Last week, I offered up what I considered to be My Top 3 Reaching Core Training Exercises.
If you missed that one, definitely go back and check it out first.
However, as I alluded to last time, those exercises are fantastic – but can seem a bit boring and basic.
Once you’ve learned to master holding your reaching, properly engaging your core, etc., then it’s time to move on to more advanced progressions.
The exercises I feature below are still reaching core training exercises, but they integrate elements of dynamic movement as well. Whether it’s driving motion up top, or down below, the second you move from a truly static hold to a hold with dynamic elements, the complexity of the exercise goes through the roof.
So without any further ado, here are four more reaching core exercises I think you’ll love!
#1 – The ValSlide BodySaw
The ValSlide BodySaw is a fantastic exercise, because it takes your standard plank and cranks it up about 10 notches.
All the same cues apply here (reach long through the elbows, keep the spine neutral, etc.), but that subtle action of driving back and forth makes this exercise infinitely harder.
A few quick notes on the exercise:
- Make the range of motion short and choppy. Too often, people want to go through this wide arcing range of motion, and I think it makes the exercise very sloppy. Think short and tight range of motion and you’ll get far more out of the exercise.
- Be wary of your surface. Friction is not your friend when you’re using a ValSlide. For example in the video below, the rubber flooring has a ton of grip and makes the exercise very challenging. Start on a surface with a lower coefficient of friction*, and then progress from there if you want a different challenge.
(*I had to use that term somewhere – it makes me feel like that Master’s Degree really paid off.)
One final thought on the BodySaw: One thing I’m not sure I’m a fan of is where the motion comes from.
When you’re on your elbows you have a tendency to get a lot of flexion from one section of your thoracic spine, which makes it hard to hold that good “reach.”
As such, I’ve been dabbling with doing this exercise from a push-up ISO position, instead of on elbows. I’ll report back at a later time, but I think I like that variation better.
#2 – The Mountain Climber ISO
Mountain Climber ISO’s are a coach favorite around IFAST these days.
You get the obvious benefit of all reaching exercises, but now you’re integrating hip flexion into the equation.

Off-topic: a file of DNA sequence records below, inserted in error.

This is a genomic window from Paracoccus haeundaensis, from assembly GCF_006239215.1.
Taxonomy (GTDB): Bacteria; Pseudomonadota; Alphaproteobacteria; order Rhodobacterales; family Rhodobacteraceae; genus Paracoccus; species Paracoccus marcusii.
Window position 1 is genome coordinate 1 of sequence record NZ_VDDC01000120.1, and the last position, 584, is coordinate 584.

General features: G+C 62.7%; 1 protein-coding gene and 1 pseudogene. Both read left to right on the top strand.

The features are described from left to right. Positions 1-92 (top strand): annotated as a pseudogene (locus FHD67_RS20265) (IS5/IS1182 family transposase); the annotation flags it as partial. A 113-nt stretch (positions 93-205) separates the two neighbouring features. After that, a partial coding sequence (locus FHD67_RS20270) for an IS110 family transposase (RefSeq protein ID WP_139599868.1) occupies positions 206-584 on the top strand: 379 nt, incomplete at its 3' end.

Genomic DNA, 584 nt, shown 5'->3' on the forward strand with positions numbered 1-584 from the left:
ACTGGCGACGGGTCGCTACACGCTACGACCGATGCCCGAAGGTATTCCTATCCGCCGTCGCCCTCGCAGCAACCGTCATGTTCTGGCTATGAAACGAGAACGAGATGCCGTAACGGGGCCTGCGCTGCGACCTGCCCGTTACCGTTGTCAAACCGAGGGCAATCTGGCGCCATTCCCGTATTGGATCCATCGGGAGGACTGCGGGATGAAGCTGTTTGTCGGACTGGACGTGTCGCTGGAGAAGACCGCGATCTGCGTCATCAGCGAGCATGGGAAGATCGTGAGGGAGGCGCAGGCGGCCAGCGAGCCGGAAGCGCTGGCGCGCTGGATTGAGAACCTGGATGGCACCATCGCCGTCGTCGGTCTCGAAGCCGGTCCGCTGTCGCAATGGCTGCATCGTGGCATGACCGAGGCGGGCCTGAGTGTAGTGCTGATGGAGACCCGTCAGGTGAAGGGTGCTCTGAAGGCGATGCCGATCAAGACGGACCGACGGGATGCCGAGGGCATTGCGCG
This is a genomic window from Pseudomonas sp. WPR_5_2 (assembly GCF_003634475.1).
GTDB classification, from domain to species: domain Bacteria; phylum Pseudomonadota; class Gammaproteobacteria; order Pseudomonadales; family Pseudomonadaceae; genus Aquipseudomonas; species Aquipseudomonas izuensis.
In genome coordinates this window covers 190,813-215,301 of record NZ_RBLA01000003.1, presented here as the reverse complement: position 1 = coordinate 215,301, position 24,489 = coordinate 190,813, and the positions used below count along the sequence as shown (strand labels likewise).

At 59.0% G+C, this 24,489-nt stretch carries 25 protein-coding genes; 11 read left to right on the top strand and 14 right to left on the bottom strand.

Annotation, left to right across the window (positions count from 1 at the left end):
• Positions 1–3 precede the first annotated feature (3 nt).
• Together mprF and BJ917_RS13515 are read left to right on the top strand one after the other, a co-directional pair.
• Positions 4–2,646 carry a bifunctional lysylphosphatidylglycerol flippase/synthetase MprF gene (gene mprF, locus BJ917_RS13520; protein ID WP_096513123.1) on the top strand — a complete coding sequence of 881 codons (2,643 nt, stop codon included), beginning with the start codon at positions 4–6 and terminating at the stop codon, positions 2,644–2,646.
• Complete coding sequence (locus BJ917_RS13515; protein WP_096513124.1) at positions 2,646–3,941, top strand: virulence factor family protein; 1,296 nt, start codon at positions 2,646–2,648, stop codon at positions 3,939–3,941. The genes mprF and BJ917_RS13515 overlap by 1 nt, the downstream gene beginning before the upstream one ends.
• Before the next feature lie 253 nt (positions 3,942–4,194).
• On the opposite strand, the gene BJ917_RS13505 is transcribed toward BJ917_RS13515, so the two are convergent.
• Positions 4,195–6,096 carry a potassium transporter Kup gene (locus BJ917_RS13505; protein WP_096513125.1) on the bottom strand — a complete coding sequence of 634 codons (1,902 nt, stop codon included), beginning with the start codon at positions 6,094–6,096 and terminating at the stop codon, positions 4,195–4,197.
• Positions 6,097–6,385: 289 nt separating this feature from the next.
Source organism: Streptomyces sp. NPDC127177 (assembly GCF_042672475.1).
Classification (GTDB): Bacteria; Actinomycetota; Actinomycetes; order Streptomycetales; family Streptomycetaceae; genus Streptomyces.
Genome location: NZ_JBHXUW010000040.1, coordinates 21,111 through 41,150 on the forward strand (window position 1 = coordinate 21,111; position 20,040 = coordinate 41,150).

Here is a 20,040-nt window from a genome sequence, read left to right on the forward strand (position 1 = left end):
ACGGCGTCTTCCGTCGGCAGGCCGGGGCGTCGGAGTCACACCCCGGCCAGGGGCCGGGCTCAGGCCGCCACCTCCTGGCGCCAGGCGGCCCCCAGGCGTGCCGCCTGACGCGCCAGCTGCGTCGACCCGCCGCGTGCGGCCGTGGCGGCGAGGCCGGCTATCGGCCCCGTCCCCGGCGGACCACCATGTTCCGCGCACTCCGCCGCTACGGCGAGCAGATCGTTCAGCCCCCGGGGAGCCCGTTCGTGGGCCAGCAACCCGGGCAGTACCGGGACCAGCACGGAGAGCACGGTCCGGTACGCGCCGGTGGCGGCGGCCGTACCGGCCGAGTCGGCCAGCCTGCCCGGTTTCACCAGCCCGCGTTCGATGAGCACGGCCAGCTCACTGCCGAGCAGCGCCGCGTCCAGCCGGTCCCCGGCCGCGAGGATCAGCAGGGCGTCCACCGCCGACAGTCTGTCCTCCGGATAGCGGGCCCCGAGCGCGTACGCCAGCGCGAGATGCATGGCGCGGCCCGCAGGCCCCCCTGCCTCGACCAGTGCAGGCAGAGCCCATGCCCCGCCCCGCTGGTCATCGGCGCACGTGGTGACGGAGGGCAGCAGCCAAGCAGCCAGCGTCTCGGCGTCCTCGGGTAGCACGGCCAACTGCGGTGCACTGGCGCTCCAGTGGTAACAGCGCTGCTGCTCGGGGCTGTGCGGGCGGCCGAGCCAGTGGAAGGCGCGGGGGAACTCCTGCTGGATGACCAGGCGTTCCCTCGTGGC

Too often, the hip flexors are vilified for everything in life – from hip pain, to back pain, to knee pain. And I’ll be honest, there probably was a time where I would’ve shied away from this exercise (as well as the ones below it), too.
But now, I’m not afraid of hip flexors – assuming that they are working off a stable core.
A few notes on the exercise:
- Get that nice reach position, opening up the area in between the shoulder blades. Hold it throughout.
- Again, range of motion (ROM) should be short and choppy. I want to keep the spine in a fairly neutral position throughout, so I limit the range of motion early-on. As core stability improves, you can make the ROM a bit bigger.
- It’s not conditioning! When I program this, my athletes often roll their eyes and assume this is performed quickly and for conditioning. Not the case. Instead, I want a slow and methodical performance – hold that top position for a 3-count (or a breath cycle) and do it right.
#3 – Ball Jackknifes
Ball jackknifes are another exercise that I love putting into the program.
And for some reason, most clients and athletes still assume that if it’s done on a physioball, that it’s better for the core!
This exercise is similar to the previous one, but obviously more unstable with the feet resting on the ball. Here are a few notes on performance:
- Get the reach. Are we seeing a theme yet?
- Keep the abs on. Sometimes people have a tendency to start sagging through the lower back on this one, so make sure they keep the abs on and engaged throughout.
- Keep the hips level. This is a final piece that I see more often than not. Many athletes have a tendency to let their hips repeatedly shift up and down, which makes this more of a lumbar spine exercise than a core move. Think about keeping the hips level, the spine as neutral as possible, and moving through the hips versus the lower back.
#4 – Band Jackknifes
Last but not least, we have band jackknifes. I absolutely LOVE this exercise, but unfortunately, many of the athletes I get in simply aren’t ready for it.
The band jackknife can be done in one of two ways: Either bilaterally with a single band, or unilaterally with two bands. I actually prefer the unilateral variation as the band tension and movement feel a bit more natural, but it may not be feasible strength-wise early-on.
For now, some notes:
- Reach long and hold throughout.
- Keep the hips up. Depending on band tension the hips may have a tendency to sag, so focus on keeping them up throughout.
- Focus on hip motion – not spine motion. Too often, people want to get a “full” ROM, but end up moving at the wrong joint. Again, I much prefer a short and choppy range of motion, that locks in the spine and ensures flexion comes at the hip, versus the lower back.
In all honesty, one of the hardest parts of this exercise is getting in and out of the bands. If there’s sufficient interest, I’d be happy to shoot a short video in the future as to how I do this.
I’m a big believer that smart core training is one of the missing links for ourselves, our clients and our athletes.
Whether it’s the basic versions from last week, or the more advanced progressions from this week, start incorporating more reaching core training exercises into your programming.
I guarantee you’ll see and feel the benefits!
All the best